Me: I race on a team. I wear a team jersey, not old things.
BAA Rep A: You don’t need to wear that.
Wow. What can I say about that? On to the next topic: If it’s wet or raining, I’ll need dry shoes at the starting line. I don’t mind discarding an old pair, but your guidelines say I can’t bring anything but the fanny pack, and your list of the allowable contents of the fanny pack doesn’t include shoes.
BAA Rep A: You can carry them around your neck. They can’t be in a bag.
Me: Um, if it’s raining, they’ll get wet around my neck, especially if they can’t be in a bag. Can I put them in the fanny pack? And can I put them in a bag in the fanny pack so they don’t get wet? (About this time BAA Rep transfers me to BAA Rep B.)
BAA Rep B: Sneakers (yes, she called them sneakers) in a bag are not allowed. If you can fit them in your fanny pack, you can bring them.
Deep breath. OK, that was crystal clear. I don’t want to have this debate at the bus in Hopkinton, so I try for more clarity. Right! So if I’ll have to discard the fanny pack (we debate about running with the fanny pack, I try to explain that racers don’t race with luggage), what exactly constitutes a fanny pack? Can I make one out of a bag? Does it have to be strapped around my waist?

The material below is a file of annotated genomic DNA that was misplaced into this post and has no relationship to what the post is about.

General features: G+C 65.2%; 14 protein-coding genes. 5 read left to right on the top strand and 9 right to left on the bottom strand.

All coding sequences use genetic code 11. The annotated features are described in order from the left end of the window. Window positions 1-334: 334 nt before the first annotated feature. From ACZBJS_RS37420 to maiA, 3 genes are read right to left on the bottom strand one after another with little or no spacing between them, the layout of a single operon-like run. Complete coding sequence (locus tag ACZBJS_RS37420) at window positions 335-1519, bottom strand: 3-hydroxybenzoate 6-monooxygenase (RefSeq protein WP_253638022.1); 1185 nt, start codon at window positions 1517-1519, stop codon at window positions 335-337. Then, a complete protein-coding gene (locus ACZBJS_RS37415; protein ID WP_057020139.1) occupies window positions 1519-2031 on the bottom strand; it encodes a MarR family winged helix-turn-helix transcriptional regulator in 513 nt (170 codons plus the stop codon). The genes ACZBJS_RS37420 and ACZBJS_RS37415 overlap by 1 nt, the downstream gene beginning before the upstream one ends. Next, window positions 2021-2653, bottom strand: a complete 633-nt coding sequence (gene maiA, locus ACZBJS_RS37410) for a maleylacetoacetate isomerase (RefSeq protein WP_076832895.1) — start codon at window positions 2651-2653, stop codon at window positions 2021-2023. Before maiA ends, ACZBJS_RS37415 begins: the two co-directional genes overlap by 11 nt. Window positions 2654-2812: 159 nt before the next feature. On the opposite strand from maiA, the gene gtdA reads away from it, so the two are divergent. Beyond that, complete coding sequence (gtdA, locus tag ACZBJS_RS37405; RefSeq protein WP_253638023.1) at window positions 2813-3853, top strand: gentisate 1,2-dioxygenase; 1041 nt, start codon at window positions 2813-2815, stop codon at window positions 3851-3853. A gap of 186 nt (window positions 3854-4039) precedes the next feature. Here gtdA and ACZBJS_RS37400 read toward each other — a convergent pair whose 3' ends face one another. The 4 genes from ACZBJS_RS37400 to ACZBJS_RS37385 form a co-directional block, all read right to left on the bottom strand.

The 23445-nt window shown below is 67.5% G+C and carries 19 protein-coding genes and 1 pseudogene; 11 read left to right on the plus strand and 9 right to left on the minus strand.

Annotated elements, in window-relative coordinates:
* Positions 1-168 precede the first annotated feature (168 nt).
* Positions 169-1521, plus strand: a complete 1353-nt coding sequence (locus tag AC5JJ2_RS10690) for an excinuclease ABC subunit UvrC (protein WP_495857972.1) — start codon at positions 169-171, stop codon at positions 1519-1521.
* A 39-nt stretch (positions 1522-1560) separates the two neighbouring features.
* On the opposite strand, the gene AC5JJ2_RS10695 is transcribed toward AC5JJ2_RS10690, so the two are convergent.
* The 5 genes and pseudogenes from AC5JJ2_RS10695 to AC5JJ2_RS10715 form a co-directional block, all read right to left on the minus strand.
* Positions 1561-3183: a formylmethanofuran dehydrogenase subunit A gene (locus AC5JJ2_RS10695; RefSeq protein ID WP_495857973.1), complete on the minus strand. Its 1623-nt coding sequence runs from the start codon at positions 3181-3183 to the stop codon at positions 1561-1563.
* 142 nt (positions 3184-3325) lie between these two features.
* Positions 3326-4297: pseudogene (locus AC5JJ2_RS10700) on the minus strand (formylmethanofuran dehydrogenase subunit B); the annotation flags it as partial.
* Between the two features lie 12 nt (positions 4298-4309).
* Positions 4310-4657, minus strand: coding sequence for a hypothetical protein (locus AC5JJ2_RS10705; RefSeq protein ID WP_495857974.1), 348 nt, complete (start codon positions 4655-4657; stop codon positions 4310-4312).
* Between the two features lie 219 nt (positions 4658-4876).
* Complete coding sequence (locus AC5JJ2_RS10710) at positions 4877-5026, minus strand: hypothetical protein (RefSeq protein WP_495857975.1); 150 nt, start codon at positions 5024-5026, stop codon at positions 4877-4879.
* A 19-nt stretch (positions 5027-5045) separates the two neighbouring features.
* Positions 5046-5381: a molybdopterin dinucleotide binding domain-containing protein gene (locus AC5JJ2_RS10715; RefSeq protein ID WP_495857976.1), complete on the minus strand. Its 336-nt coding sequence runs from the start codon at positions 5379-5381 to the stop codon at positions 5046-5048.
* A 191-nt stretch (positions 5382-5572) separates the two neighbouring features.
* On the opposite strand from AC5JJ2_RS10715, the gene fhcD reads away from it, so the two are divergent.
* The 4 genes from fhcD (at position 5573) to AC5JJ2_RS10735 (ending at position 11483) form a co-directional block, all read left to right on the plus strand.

BAA Rep B: (Starts accusing me of harassment and other mean nasty things.) No, the fanny pack doesn’t have to be around your waist.
Me, befuddled. So if the fanny pack doesn’t have to be around my waist, isn’t that just a bag?
BAA Rep B: Why are you splitting hairs? Bags are not allowed.
Me, utterly lost: What is the difference between a fanny pack and a bag that fits your dimensions? Does it have to have a zipper? Please, I don’t understand the rule and don’t want to get stuck when boarding the bus.